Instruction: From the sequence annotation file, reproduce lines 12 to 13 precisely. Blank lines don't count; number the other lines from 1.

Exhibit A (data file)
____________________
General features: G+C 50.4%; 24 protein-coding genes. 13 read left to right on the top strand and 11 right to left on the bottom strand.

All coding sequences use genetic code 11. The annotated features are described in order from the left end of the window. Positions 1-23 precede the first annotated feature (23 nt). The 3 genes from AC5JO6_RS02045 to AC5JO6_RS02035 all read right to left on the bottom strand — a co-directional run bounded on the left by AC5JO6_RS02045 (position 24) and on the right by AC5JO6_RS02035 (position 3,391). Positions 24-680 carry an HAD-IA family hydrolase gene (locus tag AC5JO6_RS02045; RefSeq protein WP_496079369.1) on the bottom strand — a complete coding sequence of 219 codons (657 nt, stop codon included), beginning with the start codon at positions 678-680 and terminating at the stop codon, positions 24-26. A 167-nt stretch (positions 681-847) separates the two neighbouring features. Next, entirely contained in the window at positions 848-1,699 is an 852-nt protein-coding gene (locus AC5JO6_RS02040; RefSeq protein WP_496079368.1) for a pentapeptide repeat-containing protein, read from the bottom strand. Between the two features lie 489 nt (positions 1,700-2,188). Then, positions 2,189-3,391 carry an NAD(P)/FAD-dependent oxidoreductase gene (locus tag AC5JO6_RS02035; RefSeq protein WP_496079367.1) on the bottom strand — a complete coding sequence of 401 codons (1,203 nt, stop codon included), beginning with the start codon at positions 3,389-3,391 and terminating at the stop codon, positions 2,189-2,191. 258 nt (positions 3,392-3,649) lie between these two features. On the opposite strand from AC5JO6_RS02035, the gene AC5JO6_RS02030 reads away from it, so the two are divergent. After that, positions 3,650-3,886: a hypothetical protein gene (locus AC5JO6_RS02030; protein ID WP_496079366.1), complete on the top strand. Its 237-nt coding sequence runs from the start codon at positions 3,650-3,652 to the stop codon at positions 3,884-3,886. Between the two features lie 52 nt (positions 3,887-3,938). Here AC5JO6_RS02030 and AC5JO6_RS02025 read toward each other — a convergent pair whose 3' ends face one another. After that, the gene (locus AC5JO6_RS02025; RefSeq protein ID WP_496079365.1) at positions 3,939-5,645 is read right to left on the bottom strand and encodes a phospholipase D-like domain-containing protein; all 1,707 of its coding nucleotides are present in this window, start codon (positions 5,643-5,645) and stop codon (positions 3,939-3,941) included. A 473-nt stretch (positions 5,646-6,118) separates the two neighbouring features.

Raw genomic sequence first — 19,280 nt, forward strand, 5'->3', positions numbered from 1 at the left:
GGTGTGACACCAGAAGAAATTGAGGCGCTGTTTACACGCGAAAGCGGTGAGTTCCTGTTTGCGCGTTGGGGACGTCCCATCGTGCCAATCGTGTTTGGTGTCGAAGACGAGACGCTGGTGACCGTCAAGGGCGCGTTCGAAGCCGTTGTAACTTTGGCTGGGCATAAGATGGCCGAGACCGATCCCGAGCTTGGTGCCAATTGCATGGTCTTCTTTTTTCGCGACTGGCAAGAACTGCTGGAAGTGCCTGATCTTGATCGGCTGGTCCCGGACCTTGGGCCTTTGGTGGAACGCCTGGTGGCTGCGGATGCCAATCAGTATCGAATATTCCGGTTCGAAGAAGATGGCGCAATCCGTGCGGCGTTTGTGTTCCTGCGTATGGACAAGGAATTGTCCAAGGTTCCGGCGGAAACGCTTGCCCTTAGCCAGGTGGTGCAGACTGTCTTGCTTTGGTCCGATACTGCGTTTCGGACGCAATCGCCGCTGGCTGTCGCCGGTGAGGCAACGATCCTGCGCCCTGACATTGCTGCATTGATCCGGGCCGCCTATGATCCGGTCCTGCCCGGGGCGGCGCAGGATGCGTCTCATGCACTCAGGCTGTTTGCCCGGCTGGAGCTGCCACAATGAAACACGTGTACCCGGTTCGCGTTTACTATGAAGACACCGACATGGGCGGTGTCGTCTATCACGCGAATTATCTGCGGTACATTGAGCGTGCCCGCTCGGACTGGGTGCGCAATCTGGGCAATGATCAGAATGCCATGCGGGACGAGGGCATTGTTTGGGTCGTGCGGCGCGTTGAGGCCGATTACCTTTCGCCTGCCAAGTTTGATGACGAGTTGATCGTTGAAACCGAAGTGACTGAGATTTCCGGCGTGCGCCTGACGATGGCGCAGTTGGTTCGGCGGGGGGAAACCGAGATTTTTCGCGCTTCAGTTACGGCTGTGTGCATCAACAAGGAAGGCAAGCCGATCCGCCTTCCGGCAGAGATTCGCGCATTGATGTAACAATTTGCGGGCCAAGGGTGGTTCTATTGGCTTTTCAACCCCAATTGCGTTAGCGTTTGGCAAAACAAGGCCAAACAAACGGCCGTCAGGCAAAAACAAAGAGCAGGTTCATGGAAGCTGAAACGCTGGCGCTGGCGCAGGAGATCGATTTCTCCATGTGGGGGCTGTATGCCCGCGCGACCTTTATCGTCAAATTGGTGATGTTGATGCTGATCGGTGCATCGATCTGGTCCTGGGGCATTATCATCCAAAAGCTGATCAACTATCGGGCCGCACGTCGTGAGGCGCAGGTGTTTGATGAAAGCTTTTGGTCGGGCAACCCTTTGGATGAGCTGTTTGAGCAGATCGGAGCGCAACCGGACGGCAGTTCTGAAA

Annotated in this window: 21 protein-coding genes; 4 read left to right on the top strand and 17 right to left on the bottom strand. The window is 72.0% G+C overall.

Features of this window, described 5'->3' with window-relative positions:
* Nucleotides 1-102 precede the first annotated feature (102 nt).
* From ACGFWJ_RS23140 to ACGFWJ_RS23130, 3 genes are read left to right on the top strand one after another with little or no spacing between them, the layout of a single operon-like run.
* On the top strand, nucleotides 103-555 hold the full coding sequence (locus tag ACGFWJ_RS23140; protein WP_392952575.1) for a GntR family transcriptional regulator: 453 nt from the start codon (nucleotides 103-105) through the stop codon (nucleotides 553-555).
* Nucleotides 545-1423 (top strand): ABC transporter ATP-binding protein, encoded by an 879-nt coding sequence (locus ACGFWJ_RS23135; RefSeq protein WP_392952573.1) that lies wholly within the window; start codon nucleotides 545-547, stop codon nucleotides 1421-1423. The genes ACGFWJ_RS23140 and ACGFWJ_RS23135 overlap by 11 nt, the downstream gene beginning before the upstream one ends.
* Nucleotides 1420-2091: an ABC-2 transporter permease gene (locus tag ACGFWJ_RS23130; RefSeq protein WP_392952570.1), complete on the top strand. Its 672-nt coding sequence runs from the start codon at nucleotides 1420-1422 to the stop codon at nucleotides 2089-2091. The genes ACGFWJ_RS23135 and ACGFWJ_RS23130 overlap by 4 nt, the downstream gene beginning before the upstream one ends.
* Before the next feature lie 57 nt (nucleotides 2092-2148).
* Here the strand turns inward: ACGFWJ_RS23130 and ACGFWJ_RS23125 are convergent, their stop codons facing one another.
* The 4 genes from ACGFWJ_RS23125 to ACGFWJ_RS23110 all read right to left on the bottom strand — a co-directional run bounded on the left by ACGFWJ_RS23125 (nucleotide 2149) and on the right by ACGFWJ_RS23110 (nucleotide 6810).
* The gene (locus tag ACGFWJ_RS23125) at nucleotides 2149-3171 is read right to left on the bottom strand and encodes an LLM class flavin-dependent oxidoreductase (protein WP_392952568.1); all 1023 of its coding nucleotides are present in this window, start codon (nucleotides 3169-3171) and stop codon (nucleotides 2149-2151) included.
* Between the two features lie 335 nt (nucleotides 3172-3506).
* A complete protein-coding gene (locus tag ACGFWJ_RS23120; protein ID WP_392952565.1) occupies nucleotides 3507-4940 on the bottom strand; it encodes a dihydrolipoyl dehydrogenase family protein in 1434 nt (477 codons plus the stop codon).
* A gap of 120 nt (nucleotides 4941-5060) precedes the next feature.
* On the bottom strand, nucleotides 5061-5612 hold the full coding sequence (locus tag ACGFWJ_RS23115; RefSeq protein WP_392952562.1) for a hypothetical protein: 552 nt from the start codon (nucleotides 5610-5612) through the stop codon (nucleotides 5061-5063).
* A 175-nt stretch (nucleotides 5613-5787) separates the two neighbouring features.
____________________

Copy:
* Before the next feature lie 57 nt (nucleotides 2092-2148).
* Here the strand turns inward: ACGFWJ_RS23130 and ACGFWJ_RS23125 are convergent, their stop codons facing one another.